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12 things to know about the Isle of Mull

The Isle of Mull is one of the Inner Hebrides off the west coast of Scotland. We went on holiday for 2 weeks at the end of August and beginning of September. We stayed in Shieling at Treshnish, it was a really lovely place to stay for my husband and I, we enjoyed a mixture of relaxing in the cottage and going out and about.

  1. As soon as you disembark the ferry, look out for wildlife – we saw a sea eagle within minutes, a breathtaking sight! We also went on a boat trip to “whale watch”, no whales this time but the crew were fantastically helpful at pointing out all sorts of sea birds and we did see harbor porpoises, basking shark and a rare sunfish! There are multiple tour operators offering all sorts of trips, all seem to have good reviews so just pick what you like the look of but remember you can’t book wildlife!
  2. While driving keep a look out for passing places – 90% of the roads are single track, the only way to pass vehicles is using bulges in the road called passing places, some are well marked with black and white posts are signs, others are more “informal”. Also, you know you’re being followed by a local if they want to drive a lot faster than you! Pull into a passing place, let them overtake and everyone’s happy! Everyone is really polite, just be nice and all’s good!
  3. Journeys may take longer than you think – single track windy roads are just slower, enjoy taking your time! (Google Maps does estimate times fairly accurately.)
  4. East Mull, The Sound of Mull, Tobermory, Salem and Craignure is where the action happens. Tobermory is the capital, you’ll find plenty of lovely gift shops and the distillery. The lady in Tobermory Information Centre, situated in the main car park, is really helpful, she gave us lots of information and helpful tips.
  5. West Mull, Calgary, Ulva and Iona are remote but beautiful and definitely worth the journey. We highly recommend Iona, although it feels like it’s at the back of beyond, once you’re there, there’s a lovely community feel with numerous boutique-style shops, a few places to eat and, of course, The Abbey. At Calgary there’s a lovely beach and Art in Nature sculpture trail.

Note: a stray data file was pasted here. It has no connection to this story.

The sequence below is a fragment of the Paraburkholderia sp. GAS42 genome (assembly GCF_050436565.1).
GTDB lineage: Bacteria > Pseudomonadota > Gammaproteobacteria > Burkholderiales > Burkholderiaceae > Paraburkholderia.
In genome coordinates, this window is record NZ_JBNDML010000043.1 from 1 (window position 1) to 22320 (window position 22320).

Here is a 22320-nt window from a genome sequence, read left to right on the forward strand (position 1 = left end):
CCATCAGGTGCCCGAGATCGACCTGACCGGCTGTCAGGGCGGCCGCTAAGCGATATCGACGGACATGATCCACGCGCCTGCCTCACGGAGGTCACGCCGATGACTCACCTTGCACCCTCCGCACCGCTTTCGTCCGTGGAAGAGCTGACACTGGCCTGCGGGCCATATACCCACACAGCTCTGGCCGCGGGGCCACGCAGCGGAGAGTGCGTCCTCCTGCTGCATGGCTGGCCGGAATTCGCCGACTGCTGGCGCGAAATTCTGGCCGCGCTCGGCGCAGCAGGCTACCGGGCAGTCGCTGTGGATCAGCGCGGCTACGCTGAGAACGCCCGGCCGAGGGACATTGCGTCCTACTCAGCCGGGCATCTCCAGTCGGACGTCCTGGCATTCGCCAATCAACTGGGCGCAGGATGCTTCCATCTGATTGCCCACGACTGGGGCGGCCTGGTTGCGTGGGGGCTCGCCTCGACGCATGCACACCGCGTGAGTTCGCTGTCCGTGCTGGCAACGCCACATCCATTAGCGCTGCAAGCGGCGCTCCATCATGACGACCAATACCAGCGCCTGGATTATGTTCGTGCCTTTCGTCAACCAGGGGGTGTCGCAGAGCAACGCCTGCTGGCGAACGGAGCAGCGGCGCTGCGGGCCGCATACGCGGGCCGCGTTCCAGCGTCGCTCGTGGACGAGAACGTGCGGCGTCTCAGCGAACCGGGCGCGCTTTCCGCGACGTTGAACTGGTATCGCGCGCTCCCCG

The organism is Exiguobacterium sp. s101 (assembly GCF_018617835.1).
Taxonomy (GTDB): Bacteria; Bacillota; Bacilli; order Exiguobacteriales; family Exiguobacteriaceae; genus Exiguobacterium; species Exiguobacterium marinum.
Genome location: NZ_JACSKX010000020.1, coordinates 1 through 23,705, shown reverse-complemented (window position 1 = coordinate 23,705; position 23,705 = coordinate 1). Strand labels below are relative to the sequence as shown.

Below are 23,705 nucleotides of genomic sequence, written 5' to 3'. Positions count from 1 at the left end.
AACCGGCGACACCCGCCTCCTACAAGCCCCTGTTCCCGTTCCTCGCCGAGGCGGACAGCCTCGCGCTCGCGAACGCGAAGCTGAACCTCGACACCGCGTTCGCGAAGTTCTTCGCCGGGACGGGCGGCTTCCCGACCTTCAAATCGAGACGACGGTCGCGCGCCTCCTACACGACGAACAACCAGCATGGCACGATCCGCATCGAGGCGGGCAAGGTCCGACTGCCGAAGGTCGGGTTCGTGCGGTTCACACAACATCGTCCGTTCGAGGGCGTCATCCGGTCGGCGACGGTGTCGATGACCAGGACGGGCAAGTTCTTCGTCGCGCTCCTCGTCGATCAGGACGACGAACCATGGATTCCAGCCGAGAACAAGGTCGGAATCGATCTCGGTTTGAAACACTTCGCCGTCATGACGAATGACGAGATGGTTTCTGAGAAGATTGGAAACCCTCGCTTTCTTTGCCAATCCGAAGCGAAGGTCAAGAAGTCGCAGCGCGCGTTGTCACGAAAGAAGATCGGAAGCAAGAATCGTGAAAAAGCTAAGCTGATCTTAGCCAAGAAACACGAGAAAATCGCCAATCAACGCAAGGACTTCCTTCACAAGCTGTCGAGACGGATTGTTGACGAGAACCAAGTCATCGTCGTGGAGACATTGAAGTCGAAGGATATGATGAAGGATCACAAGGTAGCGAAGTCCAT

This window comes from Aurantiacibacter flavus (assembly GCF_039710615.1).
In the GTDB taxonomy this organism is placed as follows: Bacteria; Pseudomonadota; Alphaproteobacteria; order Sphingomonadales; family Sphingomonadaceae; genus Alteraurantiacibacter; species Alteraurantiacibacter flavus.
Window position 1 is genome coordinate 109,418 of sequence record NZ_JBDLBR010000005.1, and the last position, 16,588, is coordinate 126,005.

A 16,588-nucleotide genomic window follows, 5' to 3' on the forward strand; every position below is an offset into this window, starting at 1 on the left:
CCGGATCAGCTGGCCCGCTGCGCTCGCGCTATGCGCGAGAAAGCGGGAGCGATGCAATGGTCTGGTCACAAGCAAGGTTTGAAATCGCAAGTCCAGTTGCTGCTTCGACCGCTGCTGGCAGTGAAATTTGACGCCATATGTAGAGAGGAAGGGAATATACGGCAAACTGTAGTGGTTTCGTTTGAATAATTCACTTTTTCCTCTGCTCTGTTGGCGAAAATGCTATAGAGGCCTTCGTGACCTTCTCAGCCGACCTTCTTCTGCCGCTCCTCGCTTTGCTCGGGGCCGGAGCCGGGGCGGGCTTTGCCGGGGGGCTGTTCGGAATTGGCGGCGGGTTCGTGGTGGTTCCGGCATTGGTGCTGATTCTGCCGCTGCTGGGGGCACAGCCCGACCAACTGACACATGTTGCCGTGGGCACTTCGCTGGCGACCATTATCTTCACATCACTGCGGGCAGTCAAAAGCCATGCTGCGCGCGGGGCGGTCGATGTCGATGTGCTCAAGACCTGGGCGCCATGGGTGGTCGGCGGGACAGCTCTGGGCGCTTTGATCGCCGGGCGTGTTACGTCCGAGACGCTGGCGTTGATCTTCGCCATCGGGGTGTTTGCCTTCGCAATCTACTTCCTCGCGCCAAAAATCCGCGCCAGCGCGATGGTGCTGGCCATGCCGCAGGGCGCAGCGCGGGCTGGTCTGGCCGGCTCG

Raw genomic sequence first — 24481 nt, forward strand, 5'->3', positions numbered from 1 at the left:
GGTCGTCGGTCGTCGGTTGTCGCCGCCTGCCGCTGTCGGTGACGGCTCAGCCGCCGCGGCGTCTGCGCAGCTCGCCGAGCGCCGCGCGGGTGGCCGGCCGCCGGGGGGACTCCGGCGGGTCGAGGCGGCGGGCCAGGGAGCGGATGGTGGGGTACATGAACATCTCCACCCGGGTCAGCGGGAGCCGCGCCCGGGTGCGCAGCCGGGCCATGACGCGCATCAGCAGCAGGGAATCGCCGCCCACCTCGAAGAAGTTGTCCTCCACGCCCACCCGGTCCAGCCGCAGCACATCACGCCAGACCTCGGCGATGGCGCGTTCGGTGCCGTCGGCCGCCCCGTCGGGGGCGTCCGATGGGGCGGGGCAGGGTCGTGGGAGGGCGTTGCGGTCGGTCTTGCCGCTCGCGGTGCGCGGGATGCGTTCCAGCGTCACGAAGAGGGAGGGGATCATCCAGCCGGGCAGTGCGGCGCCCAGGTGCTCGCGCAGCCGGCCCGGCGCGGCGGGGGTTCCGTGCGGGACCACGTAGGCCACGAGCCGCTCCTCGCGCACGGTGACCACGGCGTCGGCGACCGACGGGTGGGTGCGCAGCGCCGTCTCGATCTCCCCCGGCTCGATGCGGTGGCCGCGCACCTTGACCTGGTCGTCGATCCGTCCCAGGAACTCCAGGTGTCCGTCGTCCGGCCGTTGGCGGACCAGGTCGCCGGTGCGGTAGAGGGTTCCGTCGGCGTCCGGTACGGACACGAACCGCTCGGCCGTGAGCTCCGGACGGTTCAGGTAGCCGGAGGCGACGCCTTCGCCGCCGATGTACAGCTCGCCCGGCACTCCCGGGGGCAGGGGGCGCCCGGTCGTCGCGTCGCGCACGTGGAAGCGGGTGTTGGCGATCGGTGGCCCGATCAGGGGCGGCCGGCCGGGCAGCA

6. Everywhere accepts card, but just like small places on the mainland, some asked for the bill to be over £5 or £10. If you’re given Scottish bank notes as change, these are legal tender in England (don’t let any shop assistant etc tell you otherwise!).
  7. Scenery is breathtaking – if you’re an award winning photographer, maybe you would be able to capture the beauty on film but otherwise photographs just don’t do it justice! Around every corner, there’s a fantastic panorama of lush purples and mossy greens – even in the bad weather we had it was stunning!
  8. Do not count on the weather – it’s Scotland!
  9. If you need medical assistance, they have NHS24 (111) – they can give you advice about where to go for appropriate help. If it’s an emergency, it’s 999. While we were there our landlord was involved transporting a lady with a badly broken leg in his pickup because a lot of Mull is inaccessible to normal vehicles! She then needed airlifting because Mull only has a “Community Casualty”. This was where I was sent when I had a mishap with a drone (i.e. my husband flew it into my face!). They were absolutely wonderful and perfectly professional but obviously resources are very limited! For example, x-ray was Wednesday and Friday only! Islanders are familiar with What 3 Words so make sure you have the app downloaded just in case you need rescuing!
  10. If you’re self catering your choice is Spar, or, um, Spar! There was a Co-op in Tobermory but my point is, there’s no big supermarket so unless you’ve taken food from the mainland don’t expect to be cooking anything exotic. There are plenty of places to buy local produce, cheeses, meats, eggs etc so expect to be eating simple food but really good quality.
  11. Mobile phone signal is patchy, to say the least – some cafes etc and most accommodations (but not all) have WiFi. If you’re like us, you’ll enjoy the time to be a bit less connected, sit back and relax without being at the beck and call of your phone!
  12. Pronunciation of towns/villages may not be quite as you’re expecting – our closest grocers was in Dervaig, pronounced Devig. It’s helpful to be aware if you’re being given directions, perhaps have a map handy to be clear which places they’re describing!

If you find yourself in the unfortunate position of needing to live on soup (for example, when your jaw is swollen from having had a drone flown into it!) I’d highly recommend Glengorm Castle coffee shop – they had four, yes FOUR soups to choose from, I was so excited after having had tomato soup for lunch and dinner for too many days in a row!! My husband also thorough enjoyed a decadent pork and black pudding burger, if that’s your thing! Everything was from their estate and very reasonable priced, just lovely!

If you’re wanting to be out and about exploring the island daily, we’d recommend staying somewhere central. We do not have children so we’re not aware of any family friendly attractions. The island is perfect for walkers, nature lovers and anyone wanting to escape!

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